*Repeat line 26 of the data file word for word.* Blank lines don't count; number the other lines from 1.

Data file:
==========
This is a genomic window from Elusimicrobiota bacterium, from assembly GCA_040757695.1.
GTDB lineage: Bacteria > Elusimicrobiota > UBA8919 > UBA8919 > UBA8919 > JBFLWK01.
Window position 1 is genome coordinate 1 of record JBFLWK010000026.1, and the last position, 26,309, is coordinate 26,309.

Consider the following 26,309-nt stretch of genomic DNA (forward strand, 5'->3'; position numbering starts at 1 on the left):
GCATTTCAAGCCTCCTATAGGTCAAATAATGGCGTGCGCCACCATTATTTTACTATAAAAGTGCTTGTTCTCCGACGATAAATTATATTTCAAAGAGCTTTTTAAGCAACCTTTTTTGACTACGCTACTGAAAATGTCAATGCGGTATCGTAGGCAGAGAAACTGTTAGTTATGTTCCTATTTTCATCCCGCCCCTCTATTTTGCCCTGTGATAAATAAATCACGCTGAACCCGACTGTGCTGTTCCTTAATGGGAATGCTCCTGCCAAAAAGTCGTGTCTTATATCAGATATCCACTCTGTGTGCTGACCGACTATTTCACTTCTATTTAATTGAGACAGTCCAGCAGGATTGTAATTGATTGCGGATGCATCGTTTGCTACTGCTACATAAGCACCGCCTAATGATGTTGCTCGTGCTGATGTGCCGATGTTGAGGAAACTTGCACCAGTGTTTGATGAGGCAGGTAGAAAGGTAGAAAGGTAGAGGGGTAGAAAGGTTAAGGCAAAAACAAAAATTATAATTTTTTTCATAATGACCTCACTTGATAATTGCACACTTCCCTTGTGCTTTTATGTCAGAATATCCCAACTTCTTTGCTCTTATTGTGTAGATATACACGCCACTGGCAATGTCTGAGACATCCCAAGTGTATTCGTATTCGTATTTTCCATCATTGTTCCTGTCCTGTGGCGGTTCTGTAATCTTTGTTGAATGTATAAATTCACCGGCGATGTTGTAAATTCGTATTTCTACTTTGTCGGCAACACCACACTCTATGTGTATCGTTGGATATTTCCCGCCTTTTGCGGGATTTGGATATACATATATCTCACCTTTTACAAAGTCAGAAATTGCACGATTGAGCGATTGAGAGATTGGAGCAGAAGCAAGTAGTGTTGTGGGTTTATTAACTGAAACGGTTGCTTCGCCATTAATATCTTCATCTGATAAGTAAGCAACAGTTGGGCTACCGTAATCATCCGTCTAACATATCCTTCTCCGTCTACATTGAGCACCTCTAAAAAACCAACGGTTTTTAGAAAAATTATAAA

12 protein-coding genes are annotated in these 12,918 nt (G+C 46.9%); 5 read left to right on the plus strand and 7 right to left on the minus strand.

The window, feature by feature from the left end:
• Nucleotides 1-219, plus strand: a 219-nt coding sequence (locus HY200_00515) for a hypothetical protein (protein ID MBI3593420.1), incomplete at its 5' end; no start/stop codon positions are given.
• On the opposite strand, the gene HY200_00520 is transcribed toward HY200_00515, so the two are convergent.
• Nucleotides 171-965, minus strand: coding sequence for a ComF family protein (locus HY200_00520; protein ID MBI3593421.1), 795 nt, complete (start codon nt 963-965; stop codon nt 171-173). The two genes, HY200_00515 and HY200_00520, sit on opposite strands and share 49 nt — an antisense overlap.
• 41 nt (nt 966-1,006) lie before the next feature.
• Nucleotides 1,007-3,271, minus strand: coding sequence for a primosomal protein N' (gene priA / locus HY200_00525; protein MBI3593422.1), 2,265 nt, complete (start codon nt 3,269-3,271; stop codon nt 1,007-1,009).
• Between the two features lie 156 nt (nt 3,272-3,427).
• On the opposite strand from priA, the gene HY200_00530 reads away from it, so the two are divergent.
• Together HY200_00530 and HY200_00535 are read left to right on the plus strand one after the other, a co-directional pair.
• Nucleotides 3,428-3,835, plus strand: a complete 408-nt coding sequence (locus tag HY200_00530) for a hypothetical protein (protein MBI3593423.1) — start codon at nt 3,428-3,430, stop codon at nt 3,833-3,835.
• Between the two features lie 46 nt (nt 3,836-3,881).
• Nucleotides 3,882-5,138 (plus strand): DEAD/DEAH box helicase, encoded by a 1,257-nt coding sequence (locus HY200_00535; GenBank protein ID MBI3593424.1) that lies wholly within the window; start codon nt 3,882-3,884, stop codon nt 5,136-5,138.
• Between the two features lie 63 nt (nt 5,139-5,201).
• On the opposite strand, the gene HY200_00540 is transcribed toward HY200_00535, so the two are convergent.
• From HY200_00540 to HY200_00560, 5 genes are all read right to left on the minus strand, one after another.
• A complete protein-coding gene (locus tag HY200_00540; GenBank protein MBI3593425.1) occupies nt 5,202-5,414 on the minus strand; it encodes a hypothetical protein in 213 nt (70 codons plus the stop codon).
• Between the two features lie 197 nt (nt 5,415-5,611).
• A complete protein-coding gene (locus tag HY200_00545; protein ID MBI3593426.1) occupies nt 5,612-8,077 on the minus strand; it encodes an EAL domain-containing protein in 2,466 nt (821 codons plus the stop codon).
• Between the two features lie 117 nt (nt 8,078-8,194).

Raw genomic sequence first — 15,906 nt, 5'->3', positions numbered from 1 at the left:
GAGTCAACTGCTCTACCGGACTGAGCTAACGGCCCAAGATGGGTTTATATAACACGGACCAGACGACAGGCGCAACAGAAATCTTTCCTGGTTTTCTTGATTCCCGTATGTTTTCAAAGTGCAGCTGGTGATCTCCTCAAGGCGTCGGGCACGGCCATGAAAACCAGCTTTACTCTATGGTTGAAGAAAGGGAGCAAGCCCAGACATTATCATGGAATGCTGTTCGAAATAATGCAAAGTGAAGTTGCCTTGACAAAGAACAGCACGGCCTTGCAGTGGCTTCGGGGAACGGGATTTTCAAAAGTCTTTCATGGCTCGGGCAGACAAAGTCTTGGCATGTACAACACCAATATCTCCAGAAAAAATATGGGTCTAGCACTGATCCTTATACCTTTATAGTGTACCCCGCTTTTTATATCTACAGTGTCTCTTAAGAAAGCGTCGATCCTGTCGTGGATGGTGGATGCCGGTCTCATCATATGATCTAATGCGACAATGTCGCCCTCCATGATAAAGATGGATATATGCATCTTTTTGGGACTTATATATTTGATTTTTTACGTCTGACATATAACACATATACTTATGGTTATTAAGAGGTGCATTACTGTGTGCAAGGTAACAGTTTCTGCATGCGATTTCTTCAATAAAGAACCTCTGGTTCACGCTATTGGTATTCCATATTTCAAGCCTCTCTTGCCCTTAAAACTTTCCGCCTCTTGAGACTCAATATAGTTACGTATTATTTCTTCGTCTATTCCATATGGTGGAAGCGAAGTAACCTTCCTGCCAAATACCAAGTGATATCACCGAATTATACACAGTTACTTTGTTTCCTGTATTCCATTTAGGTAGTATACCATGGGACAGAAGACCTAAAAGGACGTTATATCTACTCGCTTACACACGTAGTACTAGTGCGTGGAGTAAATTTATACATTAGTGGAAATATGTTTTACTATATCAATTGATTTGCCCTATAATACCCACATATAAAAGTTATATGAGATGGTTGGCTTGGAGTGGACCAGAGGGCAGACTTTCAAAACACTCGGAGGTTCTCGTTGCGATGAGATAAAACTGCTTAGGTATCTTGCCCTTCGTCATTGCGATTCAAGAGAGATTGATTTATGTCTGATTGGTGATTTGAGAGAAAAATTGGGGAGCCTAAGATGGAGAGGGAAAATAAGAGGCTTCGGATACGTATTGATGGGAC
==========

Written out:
Raw genomic sequence first — 15,906 nt, 5'->3', positions numbered from 1 at the left: